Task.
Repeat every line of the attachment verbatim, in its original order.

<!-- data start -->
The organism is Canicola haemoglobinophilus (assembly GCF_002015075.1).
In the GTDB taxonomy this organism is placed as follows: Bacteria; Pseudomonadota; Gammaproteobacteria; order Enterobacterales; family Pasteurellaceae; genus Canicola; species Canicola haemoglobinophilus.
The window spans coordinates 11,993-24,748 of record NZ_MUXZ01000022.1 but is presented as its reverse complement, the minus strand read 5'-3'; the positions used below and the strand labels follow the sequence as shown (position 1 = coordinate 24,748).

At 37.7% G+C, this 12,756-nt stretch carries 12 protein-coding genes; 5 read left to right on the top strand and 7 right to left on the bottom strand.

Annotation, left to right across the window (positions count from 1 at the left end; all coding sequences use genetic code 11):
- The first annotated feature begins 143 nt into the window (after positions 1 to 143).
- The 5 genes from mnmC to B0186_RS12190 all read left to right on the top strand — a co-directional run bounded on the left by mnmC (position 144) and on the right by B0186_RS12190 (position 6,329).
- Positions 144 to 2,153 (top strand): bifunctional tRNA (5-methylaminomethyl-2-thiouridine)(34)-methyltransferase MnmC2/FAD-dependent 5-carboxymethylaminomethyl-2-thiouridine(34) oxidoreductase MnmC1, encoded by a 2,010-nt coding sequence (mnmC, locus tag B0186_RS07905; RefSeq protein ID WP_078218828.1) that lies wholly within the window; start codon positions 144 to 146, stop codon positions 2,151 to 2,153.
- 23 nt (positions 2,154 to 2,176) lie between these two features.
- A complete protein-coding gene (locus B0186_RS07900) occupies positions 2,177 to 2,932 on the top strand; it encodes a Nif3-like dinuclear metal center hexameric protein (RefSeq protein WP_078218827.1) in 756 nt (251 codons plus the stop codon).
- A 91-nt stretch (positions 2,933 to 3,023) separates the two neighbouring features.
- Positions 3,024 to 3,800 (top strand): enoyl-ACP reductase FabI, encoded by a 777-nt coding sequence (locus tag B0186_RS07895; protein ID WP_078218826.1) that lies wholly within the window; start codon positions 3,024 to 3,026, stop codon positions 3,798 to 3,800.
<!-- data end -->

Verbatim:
The organism is Canicola haemoglobinophilus (assembly GCF_002015075.1).
In the GTDB taxonomy this organism is placed as follows: Bacteria; Pseudomonadota; Gammaproteobacteria; order Enterobacterales; family Pasteurellaceae; genus Canicola; species Canicola haemoglobinophilus.
The window spans coordinates 11,993-24,748 of record NZ_MUXZ01000022.1 but is presented as its reverse complement, the minus strand read 5'-3'; the positions used below and the strand labels follow the sequence as shown (position 1 = coordinate 24,748).

At 37.7% G+C, this 12,756-nt stretch carries 12 protein-coding genes; 5 read left to right on the top strand and 7 right to left on the bottom strand.

Annotation, left to right across the window (positions count from 1 at the left end; all coding sequences use genetic code 11):
- The first annotated feature begins 143 nt into the window (after positions 1 to 143).
- The 5 genes from mnmC to B0186_RS12190 all read left to right on the top strand — a co-directional run bounded on the left by mnmC (position 144) and on the right by B0186_RS12190 (position 6,329).
- Positions 144 to 2,153 (top strand): bifunctional tRNA (5-methylaminomethyl-2-thiouridine)(34)-methyltransferase MnmC2/FAD-dependent 5-carboxymethylaminomethyl-2-thiouridine(34) oxidoreductase MnmC1, encoded by a 2,010-nt coding sequence (mnmC, locus tag B0186_RS07905; RefSeq protein ID WP_078218828.1) that lies wholly within the window; start codon positions 144 to 146, stop codon positions 2,151 to 2,153.
- 23 nt (positions 2,154 to 2,176) lie between these two features.
- A complete protein-coding gene (locus B0186_RS07900) occupies positions 2,177 to 2,932 on the top strand; it encodes a Nif3-like dinuclear metal center hexameric protein (RefSeq protein WP_078218827.1) in 756 nt (251 codons plus the stop codon).
- A 91-nt stretch (positions 2,933 to 3,023) separates the two neighbouring features.
- Positions 3,024 to 3,800 (top strand): enoyl-ACP reductase FabI, encoded by a 777-nt coding sequence (locus tag B0186_RS07895; protein ID WP_078218826.1) that lies wholly within the window; start codon positions 3,024 to 3,026, stop codon positions 3,798 to 3,800.